Bill, it should be explained, is a fine, amateur flytier. It should further be explained that the sports department manager of the Dartmouth cooperative store, Stan Starzyk by name, is aware of his prowess. Starzyk is a friend of New Hampshire's ex-Governor Sherman Adams. Adams, now a top White House aide, is, of course, a friend of President Eisenhower. When Starzyk heard that Adams had high hopes of taking Ike fishing on a stream near Lincoln, N.H. in June, he called on Bill instanter. The State of New Hampshire, Starzyk felt, should equip the distinguished anglers with a pair of distinctive fly patterns. Would Bill consent to tie them?
Bill was delighted to do so. In fact, he agreed to appear for a demonstration in the cooperative store, arrived laden with furs, feathers, hooks and vise, and promptly whipped up the West Pointer (featuring military gray feathers) and the Adams' Rock (tied with New Hampshire barred rock chicken feathers). "I thought of calling them 'Ike' and 'Sherm' at first," said Bill, "but I decided I'd better not."
With the West Pointer and the Adams' Rock conceived and manufactured, Bill looked up and discovered a square and imposing man watching him work. "Are these special flies?" the stranger asked. Bill admitted they were and explained why. "Good," said his auditor. "Fine Republican names. How about making three of each for me?" He scribbled a sizable check-thus making Bill a pro on the spot—and passed it over with his card, which read: "Sen. Ralph Flanders, 311 Senate Office Building, Washington, D.C."
What happens to Bill from now on is strictly up to the trout. But news travels fast in Washington. If the President, his top aide and the senator all start catching fish, pressure from the national capital might force Bill to forsake shrews altogether and to go on and on inventing new flies—the Treasure Dun, the Foggy Bottom Belle, the Election Night Streamer, the Upright Constituent, the Embassy Reception Nymph, the Invisible Fellow Traveler (to be fished with a Baited Witness) and perhaps, at least until 1956, even a few Blue Democrats.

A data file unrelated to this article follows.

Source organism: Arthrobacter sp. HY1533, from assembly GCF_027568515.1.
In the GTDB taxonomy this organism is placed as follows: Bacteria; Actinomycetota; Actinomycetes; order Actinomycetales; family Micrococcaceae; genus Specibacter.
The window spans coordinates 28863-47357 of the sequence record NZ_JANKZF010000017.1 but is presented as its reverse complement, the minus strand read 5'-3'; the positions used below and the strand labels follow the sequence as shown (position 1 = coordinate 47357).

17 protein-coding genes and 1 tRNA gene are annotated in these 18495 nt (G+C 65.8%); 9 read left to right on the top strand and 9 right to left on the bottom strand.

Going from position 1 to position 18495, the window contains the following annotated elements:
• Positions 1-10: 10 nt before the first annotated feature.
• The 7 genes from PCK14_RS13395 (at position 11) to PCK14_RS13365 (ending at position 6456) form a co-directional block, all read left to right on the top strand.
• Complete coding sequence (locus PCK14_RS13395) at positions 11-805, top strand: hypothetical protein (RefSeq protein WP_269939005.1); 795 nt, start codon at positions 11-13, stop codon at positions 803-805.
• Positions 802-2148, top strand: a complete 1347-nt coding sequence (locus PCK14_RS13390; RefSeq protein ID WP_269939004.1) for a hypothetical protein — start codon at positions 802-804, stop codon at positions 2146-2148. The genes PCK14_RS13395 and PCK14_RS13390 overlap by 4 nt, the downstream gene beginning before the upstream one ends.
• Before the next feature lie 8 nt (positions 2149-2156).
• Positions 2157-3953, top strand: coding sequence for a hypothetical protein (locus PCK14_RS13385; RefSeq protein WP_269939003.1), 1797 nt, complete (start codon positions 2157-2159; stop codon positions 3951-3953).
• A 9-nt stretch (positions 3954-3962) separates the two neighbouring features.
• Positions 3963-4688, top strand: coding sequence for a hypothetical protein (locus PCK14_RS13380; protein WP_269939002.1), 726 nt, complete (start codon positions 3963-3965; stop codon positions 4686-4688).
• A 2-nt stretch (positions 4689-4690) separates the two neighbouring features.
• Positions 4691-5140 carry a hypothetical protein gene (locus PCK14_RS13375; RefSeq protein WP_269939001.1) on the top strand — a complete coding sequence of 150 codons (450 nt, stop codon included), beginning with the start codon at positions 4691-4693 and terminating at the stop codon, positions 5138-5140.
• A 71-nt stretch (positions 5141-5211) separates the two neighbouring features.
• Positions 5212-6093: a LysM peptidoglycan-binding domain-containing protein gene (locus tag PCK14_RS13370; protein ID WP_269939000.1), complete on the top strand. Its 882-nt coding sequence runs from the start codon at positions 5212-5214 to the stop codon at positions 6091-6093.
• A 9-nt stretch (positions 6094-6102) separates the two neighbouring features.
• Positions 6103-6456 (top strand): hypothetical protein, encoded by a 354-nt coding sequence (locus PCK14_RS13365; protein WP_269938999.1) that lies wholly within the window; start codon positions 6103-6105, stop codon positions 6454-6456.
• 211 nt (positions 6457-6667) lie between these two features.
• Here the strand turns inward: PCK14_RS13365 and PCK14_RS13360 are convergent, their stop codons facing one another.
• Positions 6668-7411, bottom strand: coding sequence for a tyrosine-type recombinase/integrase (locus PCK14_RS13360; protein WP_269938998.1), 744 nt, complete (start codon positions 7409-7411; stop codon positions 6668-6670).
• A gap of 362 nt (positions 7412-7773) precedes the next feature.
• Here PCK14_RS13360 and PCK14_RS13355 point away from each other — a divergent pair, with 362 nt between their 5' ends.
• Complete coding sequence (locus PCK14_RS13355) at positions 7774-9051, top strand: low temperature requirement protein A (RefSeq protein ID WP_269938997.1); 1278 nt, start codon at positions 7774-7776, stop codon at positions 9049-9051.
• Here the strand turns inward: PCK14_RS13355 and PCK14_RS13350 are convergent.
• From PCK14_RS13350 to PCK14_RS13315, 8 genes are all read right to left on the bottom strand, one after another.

A MATTER OF MANNERS
Quite obviously, the championship tennis court will never replace the finishing school as a place to learn good manners. Although in tennis the snarl, the sneer and the sulk are as much a part of the champion's equipment as catgut, Art Larsen, the 1950 U.S. champion, is in a class by himself when it comes to tantrums. If things are going badly for him, Larsen chivvies the ball boys, hurls his racket, glares at linesmen, disputes the umpire and puts on a fine imitation of Humphrey Bogart at bay. Larsen's apologists will tell you this is due to a psychopathic hangover from his harrowing wartime experiences as an infantryman and that he originally took up big-time tennis as therapy. That may well be, but he is still not a pretty sight when he is losing.
This spring Larsen has been campaigning in European tennis and undoing about a billion or two dollars' worth of Marshall Plan good will. Reaching Genoa and playing on the losing side of a doubles match, he focused his pique on a 13-year-old Italian ball boy who had been scurrying about the court a bit too enthusiastically. Finally he banged a ball in the boy's direction, and the lad scampered away in tears.
By the time the press got hold of the incident and put it on the overseas wire, Larsen was reported as having struck the child in the face with the ball. Reading the story in New York, the U.S. Lawn Tennis Association sensibly forbade him to play in any more matches (under penalty of losing his expense money) until a full airmail report was submitted for study. Gloom hung heavy over Larsen and the promoters of a tournament in Rome, where the temperamental Californian was to be a big attraction.
Overnight the Italians, who wanted to see more of Larsen (and are not above an occasional tantrum themselves), were dismissing the Genoa incident as "minor." It was pointed out that even the Genoa fans felt Larsen had acted with some justification, and had applauded him at the end of the match. The USLTA was left with only one friend in Italy—the Communist daily, L'Unita, which declared, "The decision is sacrosanct and redounds to the honor of the sport."
All this later hubbub ignored one major point: if the USLTA discipline is not too late to help Larsen's court manners, it is at least long overdue.